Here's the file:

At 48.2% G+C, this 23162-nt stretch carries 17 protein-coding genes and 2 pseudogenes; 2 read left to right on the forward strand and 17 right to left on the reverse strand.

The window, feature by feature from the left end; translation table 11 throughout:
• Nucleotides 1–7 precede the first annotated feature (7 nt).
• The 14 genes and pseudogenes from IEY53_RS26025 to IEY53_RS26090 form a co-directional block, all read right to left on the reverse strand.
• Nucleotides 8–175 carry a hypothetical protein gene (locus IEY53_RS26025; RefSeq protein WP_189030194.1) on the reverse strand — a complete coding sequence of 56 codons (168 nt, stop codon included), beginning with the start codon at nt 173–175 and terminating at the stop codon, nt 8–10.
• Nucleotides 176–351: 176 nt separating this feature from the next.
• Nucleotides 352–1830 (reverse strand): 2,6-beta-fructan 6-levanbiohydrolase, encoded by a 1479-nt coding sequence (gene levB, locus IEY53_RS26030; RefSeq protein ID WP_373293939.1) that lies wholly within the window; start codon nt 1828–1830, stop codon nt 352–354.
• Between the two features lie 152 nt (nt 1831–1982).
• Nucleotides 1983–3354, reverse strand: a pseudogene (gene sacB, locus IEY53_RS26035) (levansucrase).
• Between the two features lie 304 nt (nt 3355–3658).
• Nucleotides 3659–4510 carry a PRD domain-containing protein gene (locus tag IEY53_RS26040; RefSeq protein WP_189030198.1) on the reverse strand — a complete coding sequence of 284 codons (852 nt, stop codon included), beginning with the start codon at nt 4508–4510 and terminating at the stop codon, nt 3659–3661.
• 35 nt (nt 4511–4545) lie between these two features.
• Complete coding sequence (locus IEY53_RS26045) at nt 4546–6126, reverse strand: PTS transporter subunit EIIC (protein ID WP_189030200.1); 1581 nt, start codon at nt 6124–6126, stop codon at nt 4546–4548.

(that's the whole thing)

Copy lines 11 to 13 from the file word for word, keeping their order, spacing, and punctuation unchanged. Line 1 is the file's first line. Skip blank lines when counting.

• Nucleotides 3659–4510 carry a PRD domain-containing protein gene (locus tag IEY53_RS26040; RefSeq protein WP_189030198.1) on the reverse strand — a complete coding sequence of 284 codons (852 nt, stop codon included), beginning with the start codon at nt 4508–4510 and terminating at the stop codon, nt 3659–3661.
• 35 nt (nt 4511–4545) lie between these two features.
• Complete coding sequence (locus IEY53_RS26045) at nt 4546–6126, reverse strand: PTS transporter subunit EIIC (protein ID WP_189030200.1); 1581 nt, start codon at nt 6124–6126, stop codon at nt 4546–4548.